Hepatic artery thrombosis (HAT) is the most feared vascular complication, with incidence of 4–15 % in LT; its usual site is at the anastomotic level, with onset variable from weeks to months following LT, being more frequent during the early post-LT period [20]. Re-transplantation is required whenever thrombolysis and surgical thrombectomy do not allow salvage of the graft. Early HAT, appearing within 1 month after LT, more frequently needs a surgical approach of revascularization – if the graft function is still maintained – as an alternative of re-transplantation. Late HAT (after 1 month) can be treated more conservatively, by managing secondary ischemic complications such as biliary necrosis (treated with percutaneous biliary drainage) or parenchymal breakdown and abscess formation (treated with percutaneous abscess drainage). The significance of HAT stems from the relationship of the hepatic artery with the biliary epithelium; since the hepatic artery is the sole blood supply to bile ducts, its compromise can quickly lead to biliary ischemia, necrosis, bilomas, and biliary stricture onset.

The endovascular treatment of HAT should include intra-arterial thrombolysis (safely performed since 1–3 weeks after LT), currently achieved by combining mechanical thrombolysis (thrombus maceration) of the intra-arterial thrombus and pharmaceutical thrombolysis (infusion within the thrombus through a multi-perforated catheter) by using urokinase or recombinant tissue plasminogen activator (r-tPA, Alteplase). In conjunction with intra-arterial thrombolysis perfusion, peripheral intravenous heparin is infused to prevent pericatheter thrombosis [25, 26]. Interval angiography after 12–24 h of thrombolysis is performed to assess the progress of the thrombolysis process and, if flow has been reestablished, assess for underlying anatomical defects such as arterial stenosis or kinking, to be treated consequently. Definitive success is defined as resolution of the thrombus without arterial anatomical defects reducing the arterial diameter lumen more than 50 % after 36–48 h of thrombolysis (Fig. 13.4). This treatment is burdened with bleeding complications, especially when performed in the early stages post-LT [27].


Fig. 13.4
(a) Selective hepatic arteriography shows complete thrombotic obstruction of the common hepatic artery at the surgical anastomosis with onset 3 months following LT; (b) the angiographic follow-up after 48 h from administration of urokinase showed resolution of the thrombus with residual stenosis, treated with deployment of a stent at the anastomotic level (c); final angiographic study demonstrates regular stent patency with preserved downstream arterial flow (d)

Hepatic artery stenosis (HAS) affects up to 11 % of transplant recipients and usually occurs at the anastomosis. The average onset of clinically significant stenosis is approximately 3 months and is more common in patients with a history of surgical clamp injury – responsible for proximal stenosis at the anastomotic site – and rejection, which commonly appears with multiple intrahepatic artery involvement [26]. Biliary sequelae can be observed in over 60 % of cases, with diffuse intrahepatic ducts involvement in up to 42 % [28]. Percutaneous endoluminal procedures are the first choice for HAS treatment, having less morbidity than surgery. HAS can be treated by percutaneous transluminal angioplasty (PTA), which must be performed at least 35 days after transplantation to prevent anastomotic lesions and bleeding [29]. This procedure, after intravenous administration of heparin, encompasses the selective catheterization of the involved artery, followed by the crossing of the stenotic segment with a guidewire on which an angioplasty double-lumen balloon catheter is advanced, placed over the stenosis, and inflated. Balloon size is determined by direct measurement of the patent portion of the hepatic artery at imaging (usually angio-CT). Possible complications of PTA (7–10 %) include hepatic artery rupture/perforation, thrombosis, dissection, and spasm [26, 30, 31]. Failure of the procedure is defined by relapse of stenosis, reported in 32–40 % of cases [26]. In case of recurrence, mainly due to longer segment stenosis (>3 cm) or after occurrence of parietal tears, a trans-stenotic metallic stent positioning is recommended [29] (Fig. 13.4).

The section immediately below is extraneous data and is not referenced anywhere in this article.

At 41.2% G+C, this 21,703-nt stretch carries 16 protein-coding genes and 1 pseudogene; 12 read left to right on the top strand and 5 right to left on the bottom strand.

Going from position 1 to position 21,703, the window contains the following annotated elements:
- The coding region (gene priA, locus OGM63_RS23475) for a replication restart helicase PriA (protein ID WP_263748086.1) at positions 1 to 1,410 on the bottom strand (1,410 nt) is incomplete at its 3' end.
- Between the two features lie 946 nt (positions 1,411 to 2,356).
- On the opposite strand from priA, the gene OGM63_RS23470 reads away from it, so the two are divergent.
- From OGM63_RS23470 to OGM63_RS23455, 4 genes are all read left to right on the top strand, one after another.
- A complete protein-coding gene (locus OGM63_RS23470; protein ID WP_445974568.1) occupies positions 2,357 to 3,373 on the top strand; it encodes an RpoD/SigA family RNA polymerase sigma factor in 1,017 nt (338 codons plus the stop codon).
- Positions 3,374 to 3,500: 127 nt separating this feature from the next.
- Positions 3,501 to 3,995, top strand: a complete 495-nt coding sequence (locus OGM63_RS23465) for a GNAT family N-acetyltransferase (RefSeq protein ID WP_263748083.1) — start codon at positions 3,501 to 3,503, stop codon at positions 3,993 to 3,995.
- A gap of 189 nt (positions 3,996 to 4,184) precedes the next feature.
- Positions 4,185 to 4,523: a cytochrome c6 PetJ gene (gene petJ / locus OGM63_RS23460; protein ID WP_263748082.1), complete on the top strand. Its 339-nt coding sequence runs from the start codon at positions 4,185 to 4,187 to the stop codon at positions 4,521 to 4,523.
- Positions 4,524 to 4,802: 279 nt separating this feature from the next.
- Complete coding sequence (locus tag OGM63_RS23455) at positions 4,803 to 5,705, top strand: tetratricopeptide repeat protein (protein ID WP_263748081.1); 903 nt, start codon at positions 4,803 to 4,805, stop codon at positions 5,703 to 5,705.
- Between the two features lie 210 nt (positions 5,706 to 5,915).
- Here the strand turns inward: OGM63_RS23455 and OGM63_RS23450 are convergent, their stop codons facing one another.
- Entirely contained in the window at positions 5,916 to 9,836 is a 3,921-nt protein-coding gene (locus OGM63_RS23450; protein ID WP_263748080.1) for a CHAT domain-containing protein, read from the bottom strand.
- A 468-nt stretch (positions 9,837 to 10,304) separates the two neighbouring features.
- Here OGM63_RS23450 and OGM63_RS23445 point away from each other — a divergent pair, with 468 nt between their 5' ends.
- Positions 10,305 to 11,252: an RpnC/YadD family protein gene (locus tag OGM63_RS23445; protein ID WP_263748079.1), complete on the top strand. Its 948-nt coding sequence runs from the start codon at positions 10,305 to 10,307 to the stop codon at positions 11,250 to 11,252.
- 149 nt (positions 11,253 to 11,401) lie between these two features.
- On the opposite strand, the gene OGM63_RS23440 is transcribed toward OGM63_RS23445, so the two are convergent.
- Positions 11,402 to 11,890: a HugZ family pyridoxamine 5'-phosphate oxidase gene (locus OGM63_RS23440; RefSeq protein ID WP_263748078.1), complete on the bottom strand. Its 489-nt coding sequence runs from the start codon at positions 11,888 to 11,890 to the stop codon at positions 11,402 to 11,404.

Pseudoaneurysm of the hepatic artery is a rare, but potentially catastrophic, complication of LT requiring prompt treatment. While most pseudoaneurysms are asymptomatic and discovered incidentally during surveillance imaging, rupture of the pseudoaneurysm may present with peritoneal signs, gastrointestinal hemorrhage, hemobilia, hypotension, or death. Extrahepatic pseudoaneurysms most commonly arise at the anastomosis and can be a sequela of PTA, while intrahepatic pseudoaneurysms may be secondary to infection, biopsy, or biliary interventions. Technological improvements of angiographic materials have led to fast, safe, and effective embolization procedures, which have replaced emergency surgery as the first treatment choice. Permanent materials including, plugs, metallic coils, or liquid materials (e.g., isobutyl cyanoacrylate [glue], polyvinyl alcohol [PVA]) serve to occlude proximal or distal vessels, and covered stent grafts are usually used for proximal large artery rupture and pseudoaneurysms. In pseudoaneurysms of the hepatic artery, elective percutaneous treatment differs depending on its proximal or distal location: if the pseudoaneurysm occurs in the intrahepatic tract, endovascular embolization of the afferent branch of the aneurysm sac is performed by using micro-coils or permanent liquid embolic material. If the pseudoaneurysm is located in the extrahepatic tract, placement of a metallic covered stent graft is generally preferred to exclude the aneurysm sac from the main bloodstream.

Arterioportal fistula is a common transient phenomenon that can be detected in up to half of patients undergoing percutaneous biopsy. Most of these fistulas resolve spontaneously, with only approximately 10 % remaining past the first week after biopsy. A superselective embolization is the elective treatment by using appropriate angiographic material according to the fistula location [29, 31, 32].

Hepatic arterial kinking occurs in about 0.4 % of LT, and 7 % of HAS are associated to arterial kinking. The causes are due to donor or graft arterial redundancy or, more rarely, to external compression from surgical drainages. Surgical repair is the first choice, and, whenever not feasible, endoluminal correction can be attempted by stent positioning in order to straighten the vessel segment.

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Oct 6, 2016 | Posted by in GASTROENTEROLOGY | Comments Off on Percutaneous Treatment of Biliary and Vascular Complications